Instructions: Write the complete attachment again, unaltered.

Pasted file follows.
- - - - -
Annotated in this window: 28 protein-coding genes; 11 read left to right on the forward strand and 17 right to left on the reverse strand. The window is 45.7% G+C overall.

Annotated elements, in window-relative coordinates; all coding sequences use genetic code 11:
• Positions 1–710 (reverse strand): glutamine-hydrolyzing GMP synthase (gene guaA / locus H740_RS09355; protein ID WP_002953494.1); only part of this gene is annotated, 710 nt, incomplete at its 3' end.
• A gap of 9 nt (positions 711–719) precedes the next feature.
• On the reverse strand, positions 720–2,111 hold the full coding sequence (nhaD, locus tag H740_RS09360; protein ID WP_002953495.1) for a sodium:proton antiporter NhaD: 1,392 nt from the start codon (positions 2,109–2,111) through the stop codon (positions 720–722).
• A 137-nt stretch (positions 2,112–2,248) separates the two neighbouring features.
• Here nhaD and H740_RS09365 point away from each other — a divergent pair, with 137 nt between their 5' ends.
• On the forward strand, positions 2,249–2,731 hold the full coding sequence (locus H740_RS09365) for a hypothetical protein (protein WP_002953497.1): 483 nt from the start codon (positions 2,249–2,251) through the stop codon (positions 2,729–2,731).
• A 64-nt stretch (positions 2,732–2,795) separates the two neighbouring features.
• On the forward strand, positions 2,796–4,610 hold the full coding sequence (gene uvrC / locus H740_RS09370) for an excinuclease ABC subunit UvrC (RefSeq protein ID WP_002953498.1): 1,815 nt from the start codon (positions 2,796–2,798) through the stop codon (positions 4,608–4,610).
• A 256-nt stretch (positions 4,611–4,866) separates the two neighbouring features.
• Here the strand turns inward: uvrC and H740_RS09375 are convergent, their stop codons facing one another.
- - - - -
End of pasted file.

Annotated in this window: 28 protein-coding genes; 11 read left to right on the forward strand and 17 right to left on the reverse strand. The window is 45.7% G+C overall.

Annotated elements, in window-relative coordinates; all coding sequences use genetic code 11:
• Positions 1–710 (reverse strand): glutamine-hydrolyzing GMP synthase (gene guaA / locus H740_RS09355; protein ID WP_002953494.1); only part of this gene is annotated, 710 nt, incomplete at its 3' end.
• A gap of 9 nt (positions 711–719) precedes the next feature.
• On the reverse strand, positions 720–2,111 hold the full coding sequence (nhaD, locus tag H740_RS09360; protein ID WP_002953495.1) for a sodium:proton antiporter NhaD: 1,392 nt from the start codon (positions 2,109–2,111) through the stop codon (positions 720–722).
• A 137-nt stretch (positions 2,112–2,248) separates the two neighbouring features.
• Here nhaD and H740_RS09365 point away from each other — a divergent pair, with 137 nt between their 5' ends.
• On the forward strand, positions 2,249–2,731 hold the full coding sequence (locus H740_RS09365) for a hypothetical protein (protein WP_002953497.1): 483 nt from the start codon (positions 2,249–2,251) through the stop codon (positions 2,729–2,731).
• A 64-nt stretch (positions 2,732–2,795) separates the two neighbouring features.
• On the forward strand, positions 2,796–4,610 hold the full coding sequence (gene uvrC / locus H740_RS09370) for an excinuclease ABC subunit UvrC (RefSeq protein ID WP_002953498.1): 1,815 nt from the start codon (positions 2,796–2,798) through the stop codon (positions 4,608–4,610).
• A 256-nt stretch (positions 4,611–4,866) separates the two neighbouring features.
• Here the strand turns inward: uvrC and H740_RS09375 are convergent, their stop codons facing one another.